Dignity Health, a 40-hospital system based in San Francisco, saw its financial position improve in fiscal year 2018 as it booked higher revenue and benefited from a one-time payment related to a transaction that closed earlier this year.
Dignity recorded revenues of $14.2 billion for the year, which ended June 30, compared with revenues of $12.9 billion for fiscal 2017, according to recently released financial documents.
In fiscal 2017, Dignity and other California healthcare providers struggled with loss of funds from the state’s provider-fee program, which is designed to help hospitals and health systems treat a large number of indigent patients. The program levies a tax on hospitals, and the state then pools funds to receive federal matches for Medicaid dollars. The Medicaid dollars are distributed back to hospitals based on the number of indigent patients they treat.
In November 2016, California’s participation in the provider-fee program was made permanent with the passage of Proposition 52. However, CMS did not approve the first iteration of the program, which covers the period from Jan. 1, 2017, to June 30, 2019, until December 2017. Accordingly, Dignity’s financial statements for fiscal year 2018 include $447 million in provider-fee payments for the most recent fiscal year plus an additional $217 million of catch-up related to fiscal 2017.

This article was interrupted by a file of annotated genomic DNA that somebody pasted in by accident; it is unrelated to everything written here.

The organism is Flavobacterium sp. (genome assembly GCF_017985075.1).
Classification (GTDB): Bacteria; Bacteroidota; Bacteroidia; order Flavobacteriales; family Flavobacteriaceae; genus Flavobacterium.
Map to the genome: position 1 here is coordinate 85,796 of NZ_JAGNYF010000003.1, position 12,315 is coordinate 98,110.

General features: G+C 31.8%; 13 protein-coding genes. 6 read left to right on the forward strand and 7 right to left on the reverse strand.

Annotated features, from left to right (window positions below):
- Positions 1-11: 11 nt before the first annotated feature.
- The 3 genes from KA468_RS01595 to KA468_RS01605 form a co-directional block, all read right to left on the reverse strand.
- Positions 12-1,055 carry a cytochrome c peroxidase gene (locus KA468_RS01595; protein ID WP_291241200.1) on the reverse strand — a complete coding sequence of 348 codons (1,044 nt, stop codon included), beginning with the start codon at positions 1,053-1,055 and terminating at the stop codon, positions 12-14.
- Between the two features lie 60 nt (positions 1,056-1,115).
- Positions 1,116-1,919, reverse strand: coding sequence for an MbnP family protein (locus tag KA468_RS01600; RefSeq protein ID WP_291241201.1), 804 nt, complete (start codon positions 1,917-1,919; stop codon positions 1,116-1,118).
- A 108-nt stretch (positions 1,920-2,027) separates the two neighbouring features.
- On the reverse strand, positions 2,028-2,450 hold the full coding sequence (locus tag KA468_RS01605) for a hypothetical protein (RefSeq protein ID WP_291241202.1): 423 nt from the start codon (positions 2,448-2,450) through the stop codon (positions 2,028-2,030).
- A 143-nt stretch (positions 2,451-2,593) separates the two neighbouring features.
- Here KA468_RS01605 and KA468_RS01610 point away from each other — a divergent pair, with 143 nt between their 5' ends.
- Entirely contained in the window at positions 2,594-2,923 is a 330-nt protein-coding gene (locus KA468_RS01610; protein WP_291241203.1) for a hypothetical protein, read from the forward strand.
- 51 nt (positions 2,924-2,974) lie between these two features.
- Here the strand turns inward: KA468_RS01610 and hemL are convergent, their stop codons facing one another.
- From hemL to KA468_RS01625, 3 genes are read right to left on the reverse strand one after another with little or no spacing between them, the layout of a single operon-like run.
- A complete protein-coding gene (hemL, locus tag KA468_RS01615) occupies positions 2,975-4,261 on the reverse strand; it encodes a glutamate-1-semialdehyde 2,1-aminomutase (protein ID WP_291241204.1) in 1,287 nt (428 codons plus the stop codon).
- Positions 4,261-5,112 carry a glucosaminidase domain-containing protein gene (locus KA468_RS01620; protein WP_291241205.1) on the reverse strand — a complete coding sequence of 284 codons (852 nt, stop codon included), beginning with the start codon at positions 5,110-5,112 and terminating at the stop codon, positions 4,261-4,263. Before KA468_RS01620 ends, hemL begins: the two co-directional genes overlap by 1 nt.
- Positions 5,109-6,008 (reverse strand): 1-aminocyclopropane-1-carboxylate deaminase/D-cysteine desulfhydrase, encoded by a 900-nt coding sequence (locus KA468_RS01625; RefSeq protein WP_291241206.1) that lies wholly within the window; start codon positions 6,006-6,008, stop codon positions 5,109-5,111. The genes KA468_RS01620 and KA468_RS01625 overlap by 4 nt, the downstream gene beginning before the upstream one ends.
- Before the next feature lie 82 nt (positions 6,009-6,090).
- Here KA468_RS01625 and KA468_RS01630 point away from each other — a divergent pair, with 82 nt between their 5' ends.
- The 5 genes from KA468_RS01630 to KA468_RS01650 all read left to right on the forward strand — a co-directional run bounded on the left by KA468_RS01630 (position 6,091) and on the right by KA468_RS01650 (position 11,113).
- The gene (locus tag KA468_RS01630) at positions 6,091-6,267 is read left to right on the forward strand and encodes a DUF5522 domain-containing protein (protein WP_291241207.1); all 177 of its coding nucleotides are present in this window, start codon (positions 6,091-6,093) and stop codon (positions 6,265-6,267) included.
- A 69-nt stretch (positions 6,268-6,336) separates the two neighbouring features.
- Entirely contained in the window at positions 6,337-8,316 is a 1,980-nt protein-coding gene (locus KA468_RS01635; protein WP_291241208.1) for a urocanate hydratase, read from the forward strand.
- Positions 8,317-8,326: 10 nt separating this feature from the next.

Although the provider-fee payments helped improve Dignity’s financial picture, the system said its unpaid Medi-Cal costs totaled $556 million even after the inclusion of the provider-fee and supplemental payments.
After factoring in expenses, which climbed 6 percent year over year, Dignity ended fiscal 2018 with operating income $529.3 million. That’s compared to fiscal 2017, when the system recorded an operating loss of $66.8 million. The system’s net income more than doubled year over year to $932.5 million.
During fiscal 2018, Dignity’s financial position was boosted by a one-time gain of $120 million related to a deal with Mechanicsburg, Pa.-based Select Medical to combine occupational medicine and urgent care businesses. Under the transaction, which closed in February, Select Medical’s Concentra Group Holdings and Dignity’s U.S. HealthWorks combined.
Daniel Morissette, Dignity Health’s senior executive vice president and CFO, said several of the system’s balance sheet-related financial metrics also improved in fiscal 2018.
“Our balance sheet continued to strengthen, and cash flows were solid, as we remain focused on further enhancing the long term financial viability of our enterprise and honoring our commitments to the many communities and constituents we serve,” he said in a press release.